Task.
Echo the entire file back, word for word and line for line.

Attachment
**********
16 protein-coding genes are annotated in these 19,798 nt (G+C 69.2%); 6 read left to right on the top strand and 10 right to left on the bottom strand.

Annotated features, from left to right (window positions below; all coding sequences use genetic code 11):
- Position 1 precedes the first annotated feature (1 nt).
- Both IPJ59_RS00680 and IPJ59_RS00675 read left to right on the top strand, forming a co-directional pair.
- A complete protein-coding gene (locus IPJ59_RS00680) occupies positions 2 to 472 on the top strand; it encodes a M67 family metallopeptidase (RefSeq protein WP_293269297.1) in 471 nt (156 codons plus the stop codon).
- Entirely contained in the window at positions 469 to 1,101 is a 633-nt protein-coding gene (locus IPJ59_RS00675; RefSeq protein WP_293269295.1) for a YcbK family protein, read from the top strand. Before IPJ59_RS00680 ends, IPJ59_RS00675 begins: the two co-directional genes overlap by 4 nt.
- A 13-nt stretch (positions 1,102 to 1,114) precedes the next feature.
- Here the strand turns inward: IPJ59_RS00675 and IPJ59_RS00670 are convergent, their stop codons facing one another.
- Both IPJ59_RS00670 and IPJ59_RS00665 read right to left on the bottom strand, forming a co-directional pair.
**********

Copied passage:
16 protein-coding genes are annotated in these 19,798 nt (G+C 69.2%); 6 read left to right on the top strand and 10 right to left on the bottom strand.

Annotated features, from left to right (window positions below; all coding sequences use genetic code 11):
- Position 1 precedes the first annotated feature (1 nt).
- Both IPJ59_RS00680 and IPJ59_RS00675 read left to right on the top strand, forming a co-directional pair.
- A complete protein-coding gene (locus IPJ59_RS00680) occupies positions 2 to 472 on the top strand; it encodes a M67 family metallopeptidase (RefSeq protein WP_293269297.1) in 471 nt (156 codons plus the stop codon).
- Entirely contained in the window at positions 469 to 1,101 is a 633-nt protein-coding gene (locus IPJ59_RS00675; RefSeq protein WP_293269295.1) for a YcbK family protein, read from the top strand. Before IPJ59_RS00680 ends, IPJ59_RS00675 begins: the two co-directional genes overlap by 4 nt.
- A 13-nt stretch (positions 1,102 to 1,114) precedes the next feature.
- Here the strand turns inward: IPJ59_RS00675 and IPJ59_RS00670 are convergent, their stop codons facing one another.
- Both IPJ59_RS00670 and IPJ59_RS00665 read right to left on the bottom strand, forming a co-directional pair.